Nautilus Pullover Machine

When a certain brand dominates the market, its name will often become synonymous with the product it represents. These “classic brands” become so deeply ingrained into our everyday experiences that we use them without even thinking.   Some common examples are Kleenex (facial tissue), Levi’s (jeans), Band-Aids (adhesive strips) and Frisbee (novelty flying disc). The fitness industry has its classic brands too. Two of the most well-known are Nautilus (cam assisted weight-stack machines) and Stairmaster (stair climbing machines).

 Nautilus machines were the invention of Arthur Jones.  The name Nautilus refers to a mollusc whose shell is in the shape of a logarithmic spiral. On Nautilus exercise machines a chain passed over a spiral-shaped cam before attaching to the weight stack.   This cam would modify the resistance the user feels as he/she uses the machine, adding resistance where their strength was greatest.   

When the film Pumping Iron launched a fitness revolution in 1977, gyms full of Nautilus equipment sprouted up all around the country.   While many imitators were quick to enter the market, Nautilus was the dominate brand all through the 1980s. To a generation that was new to working out and scared to death of free weights, the name Nautilus came to represent machines that were easy to use and less intimidating. 

 By the time HealthQuest originally opened in 1990 there were at least a dozen different brands of weight stack machines on the market, and many had advanced the concept beyond what Nautilus was producing.  We chose a line of equipment (Flex) that we felt was easier to operate, more compact, and visually more attractive.  But in those days the first question we would often hear from prospective members was “do you have Nautilus machines?”.  We would then have to explain how great our “Nautilus-type” machines were.  I don’t think we ever lost a customer because we had a different brand, but it did make our job a little more complicated.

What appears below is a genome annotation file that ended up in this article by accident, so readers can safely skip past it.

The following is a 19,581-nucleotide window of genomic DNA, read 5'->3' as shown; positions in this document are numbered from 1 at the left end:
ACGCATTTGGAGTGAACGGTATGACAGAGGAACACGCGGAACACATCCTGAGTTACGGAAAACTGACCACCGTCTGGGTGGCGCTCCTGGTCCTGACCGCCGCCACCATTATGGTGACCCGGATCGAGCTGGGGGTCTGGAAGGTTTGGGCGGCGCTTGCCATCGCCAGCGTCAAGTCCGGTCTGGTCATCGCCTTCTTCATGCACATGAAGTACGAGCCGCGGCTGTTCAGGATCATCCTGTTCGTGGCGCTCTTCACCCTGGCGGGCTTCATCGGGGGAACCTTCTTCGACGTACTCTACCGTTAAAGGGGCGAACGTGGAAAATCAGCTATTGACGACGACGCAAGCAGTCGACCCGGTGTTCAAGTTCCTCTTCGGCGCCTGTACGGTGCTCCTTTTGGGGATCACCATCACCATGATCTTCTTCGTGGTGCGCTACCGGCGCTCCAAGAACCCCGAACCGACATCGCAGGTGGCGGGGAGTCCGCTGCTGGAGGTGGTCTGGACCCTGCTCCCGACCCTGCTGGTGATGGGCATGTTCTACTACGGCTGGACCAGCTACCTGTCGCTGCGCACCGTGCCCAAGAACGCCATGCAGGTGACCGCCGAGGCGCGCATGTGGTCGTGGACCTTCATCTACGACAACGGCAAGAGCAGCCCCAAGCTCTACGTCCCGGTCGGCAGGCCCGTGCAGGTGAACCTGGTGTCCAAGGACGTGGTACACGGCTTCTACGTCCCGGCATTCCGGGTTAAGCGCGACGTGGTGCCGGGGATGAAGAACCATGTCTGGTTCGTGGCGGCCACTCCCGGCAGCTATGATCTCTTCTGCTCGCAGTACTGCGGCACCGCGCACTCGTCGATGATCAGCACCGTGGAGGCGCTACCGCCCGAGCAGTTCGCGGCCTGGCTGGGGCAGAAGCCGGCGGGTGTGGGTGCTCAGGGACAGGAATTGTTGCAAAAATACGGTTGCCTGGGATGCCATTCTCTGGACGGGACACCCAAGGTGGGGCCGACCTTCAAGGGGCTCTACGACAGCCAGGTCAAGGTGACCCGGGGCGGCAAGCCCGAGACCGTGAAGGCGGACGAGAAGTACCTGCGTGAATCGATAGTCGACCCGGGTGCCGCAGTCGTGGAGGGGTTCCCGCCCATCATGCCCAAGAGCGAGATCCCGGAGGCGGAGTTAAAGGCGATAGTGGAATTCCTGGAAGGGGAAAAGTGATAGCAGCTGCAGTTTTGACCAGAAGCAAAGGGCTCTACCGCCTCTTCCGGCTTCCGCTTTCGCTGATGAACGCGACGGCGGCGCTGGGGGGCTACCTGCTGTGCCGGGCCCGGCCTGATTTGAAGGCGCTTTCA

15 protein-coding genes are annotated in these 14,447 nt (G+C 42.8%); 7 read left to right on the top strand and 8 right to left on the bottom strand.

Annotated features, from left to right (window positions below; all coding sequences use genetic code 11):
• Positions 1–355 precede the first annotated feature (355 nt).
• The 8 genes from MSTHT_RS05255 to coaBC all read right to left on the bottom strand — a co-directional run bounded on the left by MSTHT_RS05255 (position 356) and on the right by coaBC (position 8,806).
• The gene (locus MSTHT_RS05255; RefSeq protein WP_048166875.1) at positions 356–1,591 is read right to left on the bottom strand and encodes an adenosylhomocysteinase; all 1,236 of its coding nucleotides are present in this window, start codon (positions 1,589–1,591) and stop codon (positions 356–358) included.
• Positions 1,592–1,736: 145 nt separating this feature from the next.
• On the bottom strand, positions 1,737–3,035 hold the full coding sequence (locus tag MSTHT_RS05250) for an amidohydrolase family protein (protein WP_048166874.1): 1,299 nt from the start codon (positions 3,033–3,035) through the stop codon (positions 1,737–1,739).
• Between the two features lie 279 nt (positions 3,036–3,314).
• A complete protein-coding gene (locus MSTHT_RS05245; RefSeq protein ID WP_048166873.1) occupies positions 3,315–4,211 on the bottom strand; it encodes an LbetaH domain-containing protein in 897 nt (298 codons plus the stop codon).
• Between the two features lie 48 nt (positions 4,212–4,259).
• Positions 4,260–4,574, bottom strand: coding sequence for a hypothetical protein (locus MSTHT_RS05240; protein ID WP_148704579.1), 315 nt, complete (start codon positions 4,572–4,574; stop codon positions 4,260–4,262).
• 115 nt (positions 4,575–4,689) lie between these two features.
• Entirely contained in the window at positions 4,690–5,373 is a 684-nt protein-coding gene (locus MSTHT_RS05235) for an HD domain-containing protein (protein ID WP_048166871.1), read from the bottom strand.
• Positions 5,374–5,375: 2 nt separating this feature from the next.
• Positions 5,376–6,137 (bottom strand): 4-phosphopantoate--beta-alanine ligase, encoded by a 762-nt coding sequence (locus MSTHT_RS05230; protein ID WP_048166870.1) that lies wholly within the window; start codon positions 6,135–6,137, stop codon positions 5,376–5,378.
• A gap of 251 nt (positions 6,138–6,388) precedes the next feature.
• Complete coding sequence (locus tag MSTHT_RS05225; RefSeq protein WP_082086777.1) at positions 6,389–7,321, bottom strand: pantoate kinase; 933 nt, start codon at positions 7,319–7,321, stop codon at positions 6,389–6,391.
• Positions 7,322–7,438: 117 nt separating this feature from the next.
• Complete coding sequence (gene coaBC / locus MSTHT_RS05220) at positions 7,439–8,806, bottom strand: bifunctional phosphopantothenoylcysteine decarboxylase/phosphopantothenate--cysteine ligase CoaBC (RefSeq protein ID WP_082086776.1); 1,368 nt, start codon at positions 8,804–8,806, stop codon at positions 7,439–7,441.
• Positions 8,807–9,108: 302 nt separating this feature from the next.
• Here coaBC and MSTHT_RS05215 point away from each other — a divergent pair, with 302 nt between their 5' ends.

Jones cashed out  in 1986 for $23 million, and Nautilus, Inc. became a publicly traded company in 1999.   The company grew and diversified  with the acquisition of the popular Schwinn Fitness, Stairmaster, and Universal commercial equipment lines  They also became a marketer, developer, and manufacturer of home fitness products sold under such names as Bowflex, Treadclimber, and PEARL iZUMi.

Earlier this year the company announced that it was going to divest itself of its commercial business and focus solely on its consumer products.  But given the current state of the economy, finding a buyer for its commercial lines has been difficult.  The company stopped taking commercial orders on October 30th, and expects to discontinue operations entirely before the end of 2009.  If a buyer cannot be found, three of the industry’s most recognizable brands, Nautilus, Stairmaster, and Schwinn, will be gone. 

Star Trac Spinner Elite

For us at HealthQuest, the exit of these companies will have very little impact on our operation.  The only Nautilus product that we feature are our Schwinn spin bikes.  Fortunately replacement parts are readily available, and there are several other quality spin bikes on the market.  We are actually planning on replacing some of our older bikes with new Star Trac Spinner Elite models before the end of the year.

That means that we will be offering our used spin bikes for sale sometime around the beginning of the year.  If you’d like to pick one of these up, you can talk to Peter (ext. 110) or send him an e-mail (  They usually go quickly, so it’s a good idea to get your name on his list early if you are interested.


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One response to “Nautilus—RIP?

  1. Pingback: HealthQuest Happenings

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